• Jul 10, 2009
2008 Dodge Viper ACR - Click above for a high-res image gallery

The future of the Dodge Viper has been in question since the summer of 2008, when it was reported Chrysler was considering selling the rights to their halo sports car instead of killing it all together. Initially, there seemed to be plenty of interested parties, including Roush and Saleen, but the dwindling economy led to just one lowball offer from Michigan-based Devon Motor Works. Even after the Viper's production facility re-opened last month, it was still assumed that the 600 horsepower sports car would up for grabs. Not anymore.

Today, Chrysler announced that the Viper program is no longer for sale and that it will be continued to be produced past the end of the year at the Conner Avenue Assembly Plant. There was no mention as to why the decision was made or what will happen beyond 2010, but for now, the Viper is safe. The official press release doesn't offer much information, but you check it out after the jump, along with a video from Chrysler discussing the decision and giving brief history of the Viper.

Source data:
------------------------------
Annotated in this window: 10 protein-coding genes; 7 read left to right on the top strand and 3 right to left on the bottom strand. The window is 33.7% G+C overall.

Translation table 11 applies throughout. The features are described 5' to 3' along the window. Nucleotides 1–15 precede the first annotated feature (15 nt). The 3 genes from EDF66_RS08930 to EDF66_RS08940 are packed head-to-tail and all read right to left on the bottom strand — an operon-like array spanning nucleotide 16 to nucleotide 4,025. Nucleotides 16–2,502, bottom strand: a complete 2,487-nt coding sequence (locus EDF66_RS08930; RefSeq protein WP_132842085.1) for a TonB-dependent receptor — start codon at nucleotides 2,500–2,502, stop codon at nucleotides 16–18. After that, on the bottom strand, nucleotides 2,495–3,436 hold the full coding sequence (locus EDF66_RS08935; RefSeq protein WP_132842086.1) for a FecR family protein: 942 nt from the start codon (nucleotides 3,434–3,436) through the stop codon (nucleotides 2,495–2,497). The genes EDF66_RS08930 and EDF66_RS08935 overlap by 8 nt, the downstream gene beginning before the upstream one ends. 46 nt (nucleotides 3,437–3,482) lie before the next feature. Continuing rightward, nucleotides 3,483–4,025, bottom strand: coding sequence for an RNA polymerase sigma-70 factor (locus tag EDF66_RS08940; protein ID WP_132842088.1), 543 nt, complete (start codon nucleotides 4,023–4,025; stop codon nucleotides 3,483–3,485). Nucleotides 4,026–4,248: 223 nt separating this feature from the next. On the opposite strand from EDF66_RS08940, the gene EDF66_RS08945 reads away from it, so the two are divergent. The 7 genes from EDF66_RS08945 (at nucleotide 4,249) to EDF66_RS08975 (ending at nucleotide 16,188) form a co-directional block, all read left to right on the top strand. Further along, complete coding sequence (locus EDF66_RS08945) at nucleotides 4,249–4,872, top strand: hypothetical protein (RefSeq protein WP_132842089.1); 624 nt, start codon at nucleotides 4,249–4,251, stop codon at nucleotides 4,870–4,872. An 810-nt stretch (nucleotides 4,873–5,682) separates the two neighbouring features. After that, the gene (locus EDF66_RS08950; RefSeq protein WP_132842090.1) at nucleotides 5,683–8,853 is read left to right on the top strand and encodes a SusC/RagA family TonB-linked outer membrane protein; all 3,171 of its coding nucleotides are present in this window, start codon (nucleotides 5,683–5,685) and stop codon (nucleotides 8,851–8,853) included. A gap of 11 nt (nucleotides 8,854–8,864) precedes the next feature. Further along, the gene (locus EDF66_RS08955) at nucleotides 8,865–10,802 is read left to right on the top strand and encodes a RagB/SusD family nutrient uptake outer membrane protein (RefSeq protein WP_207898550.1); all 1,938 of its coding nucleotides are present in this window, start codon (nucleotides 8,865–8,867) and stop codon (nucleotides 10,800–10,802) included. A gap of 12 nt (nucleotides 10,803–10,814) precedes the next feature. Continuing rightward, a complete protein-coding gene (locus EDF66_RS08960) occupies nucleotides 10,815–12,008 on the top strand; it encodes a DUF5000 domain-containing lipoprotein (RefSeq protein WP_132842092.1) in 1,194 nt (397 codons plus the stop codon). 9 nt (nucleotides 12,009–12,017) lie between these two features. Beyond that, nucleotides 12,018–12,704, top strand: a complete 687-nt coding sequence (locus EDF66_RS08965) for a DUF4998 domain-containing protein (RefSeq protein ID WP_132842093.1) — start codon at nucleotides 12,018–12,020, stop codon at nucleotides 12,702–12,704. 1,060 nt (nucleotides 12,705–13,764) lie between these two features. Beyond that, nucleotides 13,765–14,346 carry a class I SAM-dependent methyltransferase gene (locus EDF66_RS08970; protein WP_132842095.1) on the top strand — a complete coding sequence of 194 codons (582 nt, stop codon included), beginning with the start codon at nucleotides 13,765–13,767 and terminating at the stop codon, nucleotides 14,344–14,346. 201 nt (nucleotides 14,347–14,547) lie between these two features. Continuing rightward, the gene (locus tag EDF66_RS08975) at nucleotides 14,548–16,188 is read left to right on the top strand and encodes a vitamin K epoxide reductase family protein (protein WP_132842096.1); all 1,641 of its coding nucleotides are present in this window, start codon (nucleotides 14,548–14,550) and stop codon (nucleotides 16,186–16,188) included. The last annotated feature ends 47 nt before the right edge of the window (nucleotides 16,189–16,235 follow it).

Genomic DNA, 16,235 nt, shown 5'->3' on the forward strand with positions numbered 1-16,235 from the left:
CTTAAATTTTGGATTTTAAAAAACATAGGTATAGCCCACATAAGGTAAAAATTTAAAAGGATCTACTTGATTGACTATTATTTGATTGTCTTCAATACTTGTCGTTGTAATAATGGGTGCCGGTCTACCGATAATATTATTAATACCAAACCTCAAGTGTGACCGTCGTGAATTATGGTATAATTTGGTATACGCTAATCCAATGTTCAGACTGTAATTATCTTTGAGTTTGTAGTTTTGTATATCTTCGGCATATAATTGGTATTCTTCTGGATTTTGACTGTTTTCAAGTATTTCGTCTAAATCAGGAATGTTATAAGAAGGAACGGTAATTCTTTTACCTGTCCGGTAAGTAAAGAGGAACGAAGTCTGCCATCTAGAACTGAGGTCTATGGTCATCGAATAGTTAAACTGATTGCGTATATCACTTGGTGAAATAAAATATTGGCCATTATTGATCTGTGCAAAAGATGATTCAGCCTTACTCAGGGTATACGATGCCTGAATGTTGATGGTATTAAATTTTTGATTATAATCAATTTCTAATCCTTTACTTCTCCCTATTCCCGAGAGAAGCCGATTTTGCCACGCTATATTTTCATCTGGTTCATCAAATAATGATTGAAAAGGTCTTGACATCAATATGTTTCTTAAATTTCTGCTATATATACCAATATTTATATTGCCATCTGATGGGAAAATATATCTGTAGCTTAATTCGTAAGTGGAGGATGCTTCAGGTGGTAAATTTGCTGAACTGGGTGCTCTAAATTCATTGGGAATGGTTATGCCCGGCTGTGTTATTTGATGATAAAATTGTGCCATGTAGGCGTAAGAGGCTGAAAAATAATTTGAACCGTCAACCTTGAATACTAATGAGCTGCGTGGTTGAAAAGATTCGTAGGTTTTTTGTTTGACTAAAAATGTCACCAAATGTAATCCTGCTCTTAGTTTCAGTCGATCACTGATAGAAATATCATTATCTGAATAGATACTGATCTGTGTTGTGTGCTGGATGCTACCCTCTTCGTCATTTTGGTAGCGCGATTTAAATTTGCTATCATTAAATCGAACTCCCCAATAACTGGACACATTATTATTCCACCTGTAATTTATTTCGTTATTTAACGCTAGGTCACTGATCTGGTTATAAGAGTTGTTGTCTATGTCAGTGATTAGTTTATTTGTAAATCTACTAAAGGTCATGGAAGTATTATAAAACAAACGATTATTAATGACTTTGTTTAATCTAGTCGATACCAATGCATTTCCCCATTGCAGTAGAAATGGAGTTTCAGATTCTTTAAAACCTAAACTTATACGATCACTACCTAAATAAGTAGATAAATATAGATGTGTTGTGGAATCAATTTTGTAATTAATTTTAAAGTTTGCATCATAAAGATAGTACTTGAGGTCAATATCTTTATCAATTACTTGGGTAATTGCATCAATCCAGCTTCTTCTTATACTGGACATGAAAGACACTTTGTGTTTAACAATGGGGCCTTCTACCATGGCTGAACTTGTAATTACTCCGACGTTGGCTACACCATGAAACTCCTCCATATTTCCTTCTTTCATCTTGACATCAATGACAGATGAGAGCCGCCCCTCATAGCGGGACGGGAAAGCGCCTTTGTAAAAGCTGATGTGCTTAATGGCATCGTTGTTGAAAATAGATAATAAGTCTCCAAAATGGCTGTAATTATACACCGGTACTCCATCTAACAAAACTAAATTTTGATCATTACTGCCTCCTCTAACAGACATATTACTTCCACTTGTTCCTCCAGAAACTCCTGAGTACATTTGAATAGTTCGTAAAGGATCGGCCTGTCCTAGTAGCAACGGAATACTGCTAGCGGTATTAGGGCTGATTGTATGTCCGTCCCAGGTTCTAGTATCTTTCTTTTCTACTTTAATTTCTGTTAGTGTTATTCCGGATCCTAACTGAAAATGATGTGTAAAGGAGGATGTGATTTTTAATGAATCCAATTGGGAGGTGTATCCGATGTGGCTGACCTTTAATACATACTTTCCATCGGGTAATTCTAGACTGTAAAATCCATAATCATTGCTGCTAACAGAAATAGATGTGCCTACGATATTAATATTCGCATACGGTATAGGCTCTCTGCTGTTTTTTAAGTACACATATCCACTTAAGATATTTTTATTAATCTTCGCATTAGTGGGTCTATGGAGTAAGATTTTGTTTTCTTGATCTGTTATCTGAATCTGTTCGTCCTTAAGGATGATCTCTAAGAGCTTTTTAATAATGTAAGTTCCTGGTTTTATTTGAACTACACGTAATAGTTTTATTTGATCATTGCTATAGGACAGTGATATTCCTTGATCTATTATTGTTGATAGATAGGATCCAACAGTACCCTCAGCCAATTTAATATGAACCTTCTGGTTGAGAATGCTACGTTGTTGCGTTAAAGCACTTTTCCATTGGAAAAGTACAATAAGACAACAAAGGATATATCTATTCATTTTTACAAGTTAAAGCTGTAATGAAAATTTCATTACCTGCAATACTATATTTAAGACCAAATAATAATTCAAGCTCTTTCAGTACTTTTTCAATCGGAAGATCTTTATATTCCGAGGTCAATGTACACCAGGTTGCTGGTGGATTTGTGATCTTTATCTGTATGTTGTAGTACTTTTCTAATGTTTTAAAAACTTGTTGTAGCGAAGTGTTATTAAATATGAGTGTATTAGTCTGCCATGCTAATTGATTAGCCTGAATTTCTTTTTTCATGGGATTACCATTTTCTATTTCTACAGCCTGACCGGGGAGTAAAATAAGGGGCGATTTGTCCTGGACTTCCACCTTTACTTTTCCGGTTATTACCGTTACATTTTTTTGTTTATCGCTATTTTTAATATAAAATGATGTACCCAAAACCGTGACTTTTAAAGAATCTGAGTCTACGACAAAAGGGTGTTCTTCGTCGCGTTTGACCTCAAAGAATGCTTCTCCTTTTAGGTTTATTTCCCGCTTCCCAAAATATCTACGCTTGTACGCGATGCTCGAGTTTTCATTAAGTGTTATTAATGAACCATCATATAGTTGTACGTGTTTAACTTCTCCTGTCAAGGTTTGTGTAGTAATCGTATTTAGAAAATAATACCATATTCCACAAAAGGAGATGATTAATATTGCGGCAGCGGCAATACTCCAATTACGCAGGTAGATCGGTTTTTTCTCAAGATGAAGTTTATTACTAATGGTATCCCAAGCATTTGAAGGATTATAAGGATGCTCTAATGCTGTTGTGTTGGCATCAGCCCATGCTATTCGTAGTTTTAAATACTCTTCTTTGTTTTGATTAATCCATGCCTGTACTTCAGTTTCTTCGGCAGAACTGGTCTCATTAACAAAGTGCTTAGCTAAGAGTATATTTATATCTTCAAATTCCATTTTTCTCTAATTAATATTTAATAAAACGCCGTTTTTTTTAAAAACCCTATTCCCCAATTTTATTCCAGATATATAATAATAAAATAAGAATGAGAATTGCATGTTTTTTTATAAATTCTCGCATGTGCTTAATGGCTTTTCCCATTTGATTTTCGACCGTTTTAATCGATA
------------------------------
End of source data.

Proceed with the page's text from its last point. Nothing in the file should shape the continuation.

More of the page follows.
Photos copyright ©2009 Drew Phillips / Weblogs, Inc.



PRESS RELEASE:

Chrysler Group LLC announced today that production will continue for the legendary Dodge Viper SRT10.

Originally slated to cease production in December 2009, the Chrysler Group Connor Avenue Assembly Plant -- the exclusive home of Dodge Viper production since 1995 -- will continue to build the V-10 powered sports car. Chrysler Group is no longer pursuing a sale of the Viper business assets.

"The Dodge Viper has successfully captured the hearts and imagination of performance enthusiasts around the globe," said Mike Accavitti, President and Chief Executive Officer, Dodge Brand. "We're extremely proud that the ultimate American-built sports car with its world-class performance will live on as the iconic image leader for the Dodge brand. "